Online luxury consignment shop The RealReal (NASDAQ:REAL) promises that every Chanel handbag and Hermes scarf it sells is indeed the real deal. When a CNBC report earlier this month showed evidence pointing to the contrary, the stock fell, and it's since down more than 20%.

While the news obviously spurred some consumer-goods investors to run, analysts haven't been as quick to react. Data compiled by Yahoo Finance shows that Wall Street in general continues to view The RealReal as a buy. Although the authenticity questions didn't make for fabulous news, they're not an automatic reason to hit the panic button, either.

The RealReal is facing the same challenge as every luxury reseller: the counterfeit threat. Global trade in fake goods totals almost half a trillion dollars a year, according to the multinational Organization for Economic Cooperation and Development (OECD), and an article in the Harvard Business Review suggests that 40% of fake luxury goods sales happen online. The problem resulted in $30.3 billion in losses for luxury brands in 2018, according to a 2018 report on global brand counterfeiting.

Clothing in a store

Image Source: Getty Images.

The (fake) elephant in the room

In the online resale market, The RealReal competes with ThredUp and Poshmark, though The RealReal is the only one to focus exclusively on luxury goods. Poshmark recently postponed a planned initial public offering until next year, leaving The RealReal as the only one of the three that is publicly traded. While the three resellers assure customers on their websites that they authenticate luxury goods, The RealReal set itself apart by making the "no fakes on our site" promise and offering extensive information about its authentication process, including a video and "meet our experts" section.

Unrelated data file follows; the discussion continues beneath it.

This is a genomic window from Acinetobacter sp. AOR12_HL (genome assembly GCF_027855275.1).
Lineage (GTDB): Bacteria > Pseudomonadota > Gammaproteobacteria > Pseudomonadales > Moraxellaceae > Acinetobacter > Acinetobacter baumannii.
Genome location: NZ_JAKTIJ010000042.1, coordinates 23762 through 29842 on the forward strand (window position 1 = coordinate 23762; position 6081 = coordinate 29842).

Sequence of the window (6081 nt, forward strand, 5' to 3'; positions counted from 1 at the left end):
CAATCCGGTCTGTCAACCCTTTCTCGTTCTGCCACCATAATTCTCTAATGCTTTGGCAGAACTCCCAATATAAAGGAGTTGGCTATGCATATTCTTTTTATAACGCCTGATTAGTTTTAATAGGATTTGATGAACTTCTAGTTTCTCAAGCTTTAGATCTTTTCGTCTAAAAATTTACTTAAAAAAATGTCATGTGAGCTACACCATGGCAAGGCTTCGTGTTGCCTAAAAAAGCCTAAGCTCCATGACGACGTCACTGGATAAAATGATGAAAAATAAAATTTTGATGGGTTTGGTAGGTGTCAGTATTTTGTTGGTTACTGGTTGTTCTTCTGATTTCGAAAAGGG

On its website, The RealReal notes that its team of experts examines all goods for brand markings, date codes, serial tags, and hologram stickers. All verification is done independently of the brands involved. But considering the size of the counterfeiting market and the increasing quality of fakes, The RealReal's "no fakes" statement might have been overly optimistic.

Of course, neither investors nor the company should endorse the sales of fake goods, but everyone has to accept the ever-present risk -- even if The RealReal makes every effort to optimize authentication. Chief executive officer Julie Wainwright told CNBC last week that the company continually adjusts its authentication process to stay ahead of counterfeiters, and the latest overhaul will result in a system that, by next year, won't resemble the one currently in place.

The fact that The RealReal's authentication process has been forced into the spotlight may be good news. In this business, the counterfeit threat is like the elephant in the room -- the problem everyone knows is there, but no one really wants to address. In this case, The RealReal is not just acknowledging the counterfeit problem but openly talking about it, and given the recent very public focus on the company's authentication process, the issue is likely to remain a priority.

Luxuriating in a positive outlook

Investors in The RealReal, or those considering buying shares, can find some serenity in the company's earnings, which surpassed estimates in the two quarters since its market debut in May -- including a 55% third-quarter increase in total revenue year over year, to $80.5 million. Active buyers increased by 43% over the past year, and in that time period, the average order value rose by 5%.

The RealReal offered further positive news going forward, with management now expecting 2019 gross merchandise volume to reach $997 million to $1 billion, higher than its earlier expectations of $974 million to $988 million. It also expects a slight improvement in EBITDA margin, predicting a loss of 23% to 24% versus earlier guidance of 24% to 25%.

As for demand, research from management consultant Bain & Co showed that online luxury shopping was up 22% last year, to nearly $30 billion, and the secondhand market for luxury goods totaled $24 billion.

Shares of The RealReal stand to benefit from a dynamic market, growing earnings, and a renewed focus on authentication. Unfortunately, the counterfeit risk is likely here to stay for luxury-goods companies. It's how a company manages the risk that's key, and The RealReal's leaders seem confident. Now, all eyes will be on the company to see whether it can deliver.